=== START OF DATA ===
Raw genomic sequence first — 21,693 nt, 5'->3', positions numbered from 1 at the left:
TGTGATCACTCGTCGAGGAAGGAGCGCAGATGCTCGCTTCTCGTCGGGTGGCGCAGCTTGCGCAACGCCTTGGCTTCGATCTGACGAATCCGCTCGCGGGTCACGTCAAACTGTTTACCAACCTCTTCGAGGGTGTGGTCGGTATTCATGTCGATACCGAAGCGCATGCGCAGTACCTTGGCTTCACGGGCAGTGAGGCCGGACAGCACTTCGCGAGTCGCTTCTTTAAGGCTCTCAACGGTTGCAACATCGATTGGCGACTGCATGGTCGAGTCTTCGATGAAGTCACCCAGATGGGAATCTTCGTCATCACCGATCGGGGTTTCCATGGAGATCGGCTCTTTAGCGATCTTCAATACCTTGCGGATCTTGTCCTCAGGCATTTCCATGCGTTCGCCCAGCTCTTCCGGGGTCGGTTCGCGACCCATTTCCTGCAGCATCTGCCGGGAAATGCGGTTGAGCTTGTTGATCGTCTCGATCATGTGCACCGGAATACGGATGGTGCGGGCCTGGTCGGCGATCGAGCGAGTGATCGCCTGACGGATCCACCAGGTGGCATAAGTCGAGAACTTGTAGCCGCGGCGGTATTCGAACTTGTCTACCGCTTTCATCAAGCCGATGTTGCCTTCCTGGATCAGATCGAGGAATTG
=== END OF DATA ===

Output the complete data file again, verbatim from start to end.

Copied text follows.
Raw genomic sequence first — 21,693 nt, 5'->3', positions numbered from 1 at the left:
TGTGATCACTCGTCGAGGAAGGAGCGCAGATGCTCGCTTCTCGTCGGGTGGCGCAGCTTGCGCAACGCCTTGGCTTCGATCTGACGAATCCGCTCGCGGGTCACGTCAAACTGTTTACCAACCTCTTCGAGGGTGTGGTCGGTATTCATGTCGATACCGAAGCGCATGCGCAGTACCTTGGCTTCACGGGCAGTGAGGCCGGACAGCACTTCGCGAGTCGCTTCTTTAAGGCTCTCAACGGTTGCAACATCGATTGGCGACTGCATGGTCGAGTCTTCGATGAAGTCACCCAGATGGGAATCTTCGTCATCACCGATCGGGGTTTCCATGGAGATCGGCTCTTTAGCGATCTTCAATACCTTGCGGATCTTGTCCTCAGGCATTTCCATGCGTTCGCCCAGCTCTTCCGGGGTCGGTTCGCGACCCATTTCCTGCAGCATCTGCCGGGAAATGCGGTTGAGCTTGTTGATCGTCTCGATCATGTGCACCGGAATACGGATGGTGCGGGCCTGGTCGGCGATCGAGCGAGTGATCGCCTGACGGATCCACCAGGTGGCATAAGTCGAGAACTTGTAGCCGCGGCGGTATTCGAACTTGTCTACCGCTTTCATCAAGCCGATGTTGCCTTCCTGGATCAGATCGAGGAATTG